We are not talking about some sort of beltway consensus between the parties and big business where the interests of the American people are compromised. We are talking about something completely outside the current confines of political debate.
It takes courage and dramatic action from ordinary people to do that. As politicians risk away our lives, we risk jail time to inspire urgency and courage from our elected leaders. We are taking to the streets of Washington, D.C. to demand that we keep fossil fuels in the ground; protect and respect the dignity and lives of immigrants, and black, brown, and poor communities; reinvest in healthy jobs, renewable energy, and an economy that works for all of us.
Politicians aren’t the only voices with power. We have power, too. And we have more power when we act together. Young people don’t live single-issue lives. We live at the intersection of the most pressing problems today. Our movements are connected and our purpose is huge. Martin Luther King described the civil rights movement as a time when the “people moved their leaders, not the leaders who moved the people.” If enough of us push together toward a new vision, the world will begin to move.
Young people aren’t just the future — we are the present. We are at the forefront of the fight for a more just, equitable, and stable world. Throughout history, a country founded to maintain the wealth and privilege of a few has been transformed by powerful movements that have expanded the meaning and practice of the “we” in “we the people.” Now, it is our turn.
The average age of a Senator is 62. Today’s Congress is the most diverse it has ever been: 80% white, 80% male, 92% Christian. But a coalition of millennials, people of color, unmarried women, immigrants, queer and trans people will make up a majority of voters for the first time in 2016. Young people are at the forefront of movements for social change, and are becoming increasingly engaged in the political process. And we are already winning. After years of action, our issues were at the forefront of the first Democratic debate. Candidates now have to speak on their plans to take on climate change, racial injustice, mass deportations, and economic inequality.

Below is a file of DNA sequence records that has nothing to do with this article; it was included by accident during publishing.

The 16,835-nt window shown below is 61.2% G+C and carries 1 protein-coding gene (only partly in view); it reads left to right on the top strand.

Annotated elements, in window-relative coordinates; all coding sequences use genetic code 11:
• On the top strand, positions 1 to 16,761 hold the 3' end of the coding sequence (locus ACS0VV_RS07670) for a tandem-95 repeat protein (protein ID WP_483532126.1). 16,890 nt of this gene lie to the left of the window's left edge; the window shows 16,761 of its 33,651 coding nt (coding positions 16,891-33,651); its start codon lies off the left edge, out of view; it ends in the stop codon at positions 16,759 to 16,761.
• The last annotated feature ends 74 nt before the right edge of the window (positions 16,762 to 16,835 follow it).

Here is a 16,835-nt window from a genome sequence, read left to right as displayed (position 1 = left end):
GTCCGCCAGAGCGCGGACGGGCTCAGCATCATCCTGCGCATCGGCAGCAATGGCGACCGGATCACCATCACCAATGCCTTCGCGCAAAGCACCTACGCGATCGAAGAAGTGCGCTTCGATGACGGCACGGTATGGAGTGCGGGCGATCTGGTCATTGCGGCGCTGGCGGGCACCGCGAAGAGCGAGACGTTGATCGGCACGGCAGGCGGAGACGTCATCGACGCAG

But shifting the debate won’t be enough. If politicians won’t lead this country forward from an economy in crisis to a society that works for all people, then we will. We take action to tell the American people: let’s get it done together. Our generation. Our choice.
Yong Jung Cho is the Campaign Coordinator for 350.org, a global climate action organization. She tweets @yongjungc.Waleed Shahid is the Political Director of PA Working Families Party and a movement-building trainer with Momentum. He tweets at @waleed2go.
Devontae Torriente is the campus organizer of Million Hoodies, a national racial justice network, at American University in Washington D.C.
Sara Blazevic is the campaign coordinator for the Fossil Fuel Student Divestment Network.